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SPORTS SAVES THE WORLD
Alexander Wolff
September 26, 2011
In grassroots programs involving tens of thousands of participants around the globe, visionaries are using athletics to tackle the most pressing problems of the developing world—from AIDS in Africa to violence in Rio. Can such projects make a lasting difference, or is the dream of salvation through sports too grandiose? SI senior writer Alexander Wolff set off on a yearlong journey to find the answer
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September 26, 2011

Sports Saves The World

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Fast-forward to 1987, to Kenya and the Eastlands of Nairobi. A Canadian environmental worker named Bob Munro looks on as a handful of kids play with a soccer ball made of discarded shopping bags tied with bits of string. "Clean up the field," Munro tells them, "and I'll give you a real ball." Soon Munro launches the Mathare Youth Sports Association (MYSA), a soccer league with a blunt message: If you do something, MYSA does something; if you do nothing, MYSA does nothing. To join elite teams, players must pledge to perform thousands of hours of community service together each season. Those who organize cleanups, counsel peers in AIDS-prevention activities and coach or referee younger kids become eligible for scholarships. Teams can't take a field unless they clear it of trash—but earn points in the standings for doing so. Today MYSA, which is owned and run by the youths themselves and was nominated for a Nobel Peace Prize in 2003 and '04, touches 25,000 young Kenyans at any given time with nested-in-sport programs in community building, health education and environmentalism.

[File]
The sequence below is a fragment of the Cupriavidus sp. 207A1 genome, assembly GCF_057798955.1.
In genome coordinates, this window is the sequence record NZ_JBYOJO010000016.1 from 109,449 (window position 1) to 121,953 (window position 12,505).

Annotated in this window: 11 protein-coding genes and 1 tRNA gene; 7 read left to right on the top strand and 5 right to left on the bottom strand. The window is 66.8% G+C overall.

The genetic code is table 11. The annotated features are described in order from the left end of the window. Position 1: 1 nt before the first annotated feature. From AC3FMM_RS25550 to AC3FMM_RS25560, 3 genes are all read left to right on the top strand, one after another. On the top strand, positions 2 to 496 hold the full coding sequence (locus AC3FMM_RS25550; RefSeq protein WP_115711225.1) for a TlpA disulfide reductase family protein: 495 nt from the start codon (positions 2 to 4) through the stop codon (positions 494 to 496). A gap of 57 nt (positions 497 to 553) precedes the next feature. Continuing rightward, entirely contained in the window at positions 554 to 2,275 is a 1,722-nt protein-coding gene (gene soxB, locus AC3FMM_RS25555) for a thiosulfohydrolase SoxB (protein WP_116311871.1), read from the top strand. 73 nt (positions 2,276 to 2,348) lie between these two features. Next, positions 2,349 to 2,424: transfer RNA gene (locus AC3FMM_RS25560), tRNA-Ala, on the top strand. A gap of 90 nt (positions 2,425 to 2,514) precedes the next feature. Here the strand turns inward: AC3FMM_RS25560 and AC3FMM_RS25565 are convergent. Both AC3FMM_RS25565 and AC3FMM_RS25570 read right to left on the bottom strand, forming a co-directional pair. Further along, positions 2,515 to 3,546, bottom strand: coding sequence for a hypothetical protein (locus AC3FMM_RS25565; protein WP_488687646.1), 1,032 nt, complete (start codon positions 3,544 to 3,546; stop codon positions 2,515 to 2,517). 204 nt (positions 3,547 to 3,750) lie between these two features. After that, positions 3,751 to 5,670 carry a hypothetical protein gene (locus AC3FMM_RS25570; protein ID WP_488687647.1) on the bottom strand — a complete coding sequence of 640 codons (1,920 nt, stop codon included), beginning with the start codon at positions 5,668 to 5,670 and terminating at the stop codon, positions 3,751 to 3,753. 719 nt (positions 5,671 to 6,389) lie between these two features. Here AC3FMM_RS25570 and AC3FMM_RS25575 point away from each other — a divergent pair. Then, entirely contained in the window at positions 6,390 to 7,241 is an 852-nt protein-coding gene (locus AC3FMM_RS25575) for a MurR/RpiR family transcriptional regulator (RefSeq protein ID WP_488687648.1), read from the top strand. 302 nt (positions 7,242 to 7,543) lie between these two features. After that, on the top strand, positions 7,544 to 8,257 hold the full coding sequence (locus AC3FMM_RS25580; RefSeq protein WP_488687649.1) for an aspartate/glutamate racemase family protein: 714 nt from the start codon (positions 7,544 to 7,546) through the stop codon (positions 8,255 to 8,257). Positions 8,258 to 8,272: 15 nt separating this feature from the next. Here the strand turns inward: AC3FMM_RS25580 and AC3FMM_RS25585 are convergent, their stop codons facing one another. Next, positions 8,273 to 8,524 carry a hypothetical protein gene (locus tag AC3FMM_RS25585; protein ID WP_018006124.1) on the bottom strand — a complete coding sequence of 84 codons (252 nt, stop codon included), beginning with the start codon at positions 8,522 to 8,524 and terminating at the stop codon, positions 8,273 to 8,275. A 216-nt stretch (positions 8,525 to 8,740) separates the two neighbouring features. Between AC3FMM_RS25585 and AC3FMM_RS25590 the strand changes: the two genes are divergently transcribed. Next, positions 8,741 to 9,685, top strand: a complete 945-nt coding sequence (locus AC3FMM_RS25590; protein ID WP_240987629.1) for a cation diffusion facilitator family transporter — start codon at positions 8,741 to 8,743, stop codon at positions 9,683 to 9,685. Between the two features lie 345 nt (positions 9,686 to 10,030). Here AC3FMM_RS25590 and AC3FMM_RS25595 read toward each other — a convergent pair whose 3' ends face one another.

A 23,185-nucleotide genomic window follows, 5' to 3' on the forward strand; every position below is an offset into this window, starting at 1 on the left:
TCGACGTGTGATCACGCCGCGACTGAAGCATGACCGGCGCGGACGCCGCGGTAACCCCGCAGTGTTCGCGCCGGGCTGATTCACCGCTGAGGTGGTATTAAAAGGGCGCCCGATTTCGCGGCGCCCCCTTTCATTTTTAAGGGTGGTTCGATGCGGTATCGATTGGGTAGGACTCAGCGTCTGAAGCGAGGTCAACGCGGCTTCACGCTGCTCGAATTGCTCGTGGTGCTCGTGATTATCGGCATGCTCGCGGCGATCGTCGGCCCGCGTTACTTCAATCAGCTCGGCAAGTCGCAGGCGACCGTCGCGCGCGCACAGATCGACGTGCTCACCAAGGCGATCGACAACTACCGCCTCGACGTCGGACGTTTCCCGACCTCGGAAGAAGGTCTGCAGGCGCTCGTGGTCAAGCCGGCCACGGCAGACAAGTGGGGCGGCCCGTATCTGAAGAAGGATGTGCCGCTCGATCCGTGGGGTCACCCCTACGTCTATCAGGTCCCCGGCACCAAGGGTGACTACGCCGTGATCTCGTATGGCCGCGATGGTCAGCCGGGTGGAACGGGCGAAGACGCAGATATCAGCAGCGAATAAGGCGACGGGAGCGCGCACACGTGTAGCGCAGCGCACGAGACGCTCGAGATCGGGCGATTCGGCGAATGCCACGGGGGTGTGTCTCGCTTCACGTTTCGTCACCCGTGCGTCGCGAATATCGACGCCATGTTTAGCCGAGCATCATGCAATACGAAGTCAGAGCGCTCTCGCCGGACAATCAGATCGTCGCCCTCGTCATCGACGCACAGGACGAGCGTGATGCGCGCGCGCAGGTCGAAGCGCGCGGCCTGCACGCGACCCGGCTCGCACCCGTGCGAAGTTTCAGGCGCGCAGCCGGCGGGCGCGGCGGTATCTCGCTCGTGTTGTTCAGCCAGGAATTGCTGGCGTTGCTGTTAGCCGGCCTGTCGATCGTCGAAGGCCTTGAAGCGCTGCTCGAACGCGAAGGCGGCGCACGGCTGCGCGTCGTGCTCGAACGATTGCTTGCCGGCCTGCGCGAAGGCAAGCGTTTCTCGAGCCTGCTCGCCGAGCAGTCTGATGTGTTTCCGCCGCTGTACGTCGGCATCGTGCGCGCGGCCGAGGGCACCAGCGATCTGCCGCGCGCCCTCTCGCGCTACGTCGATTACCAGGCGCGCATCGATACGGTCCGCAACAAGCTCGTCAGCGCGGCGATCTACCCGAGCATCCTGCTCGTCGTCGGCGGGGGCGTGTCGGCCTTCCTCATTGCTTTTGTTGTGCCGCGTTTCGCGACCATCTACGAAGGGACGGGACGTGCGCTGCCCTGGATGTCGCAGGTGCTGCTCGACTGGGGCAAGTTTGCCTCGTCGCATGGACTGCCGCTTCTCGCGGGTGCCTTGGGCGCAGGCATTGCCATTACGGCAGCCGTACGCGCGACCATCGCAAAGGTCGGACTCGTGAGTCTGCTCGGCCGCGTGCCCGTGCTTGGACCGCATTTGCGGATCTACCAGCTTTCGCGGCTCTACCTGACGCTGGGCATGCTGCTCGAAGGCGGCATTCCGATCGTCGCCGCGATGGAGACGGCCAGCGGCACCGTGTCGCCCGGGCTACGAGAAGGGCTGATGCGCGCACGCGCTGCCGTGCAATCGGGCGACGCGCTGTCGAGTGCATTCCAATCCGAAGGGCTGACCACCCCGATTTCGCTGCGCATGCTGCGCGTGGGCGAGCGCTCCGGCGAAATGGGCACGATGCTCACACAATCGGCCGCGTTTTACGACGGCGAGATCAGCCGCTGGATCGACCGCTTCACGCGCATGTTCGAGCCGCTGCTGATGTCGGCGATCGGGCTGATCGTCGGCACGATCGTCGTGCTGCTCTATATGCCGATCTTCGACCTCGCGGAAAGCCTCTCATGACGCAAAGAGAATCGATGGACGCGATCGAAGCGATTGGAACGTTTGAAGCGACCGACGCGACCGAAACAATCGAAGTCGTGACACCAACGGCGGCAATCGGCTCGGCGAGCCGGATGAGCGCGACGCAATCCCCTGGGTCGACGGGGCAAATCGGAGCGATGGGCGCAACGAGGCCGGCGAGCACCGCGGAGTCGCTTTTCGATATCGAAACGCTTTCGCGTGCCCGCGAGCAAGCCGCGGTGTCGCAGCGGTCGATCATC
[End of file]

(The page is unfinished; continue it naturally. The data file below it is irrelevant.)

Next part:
Kidd points out that the recent rise of SDP coincides with the fall of apartheid as much as it follows from the efforts of Koss and MYSA. Activists who had led the international sports boycott that helped bring down the South African regime—Kidd among them—essentially asked, "What do we do now?" They rallied to the answer that came back from their allies in the new Africa: "Help us build sport."

Today even those in sport's sunlit uplands are responding to that cry. When he stood before the IOC in Singapore in 2005 to deliver the final pitch for London's 2012 Olympic bid, Sebastian Coe pledged millions in aid for SDP to benefit 12 million people in 20 countries. The IOC chose London over Paris, Moscow, Madrid and New York City in large part because of that commitment to "legacy." In its winning bid for the 2016 Olympics, Rio also distinguished itself over rivals such as Chicago with a superior commitment to grassroots sport. With the most recent World Cup and Commonwealth Games having taken place in South Africa and India, respectively, and the next World Cup and Olympics ticketed for Brazil, a legacy component for the developing world is the new normal for major global events.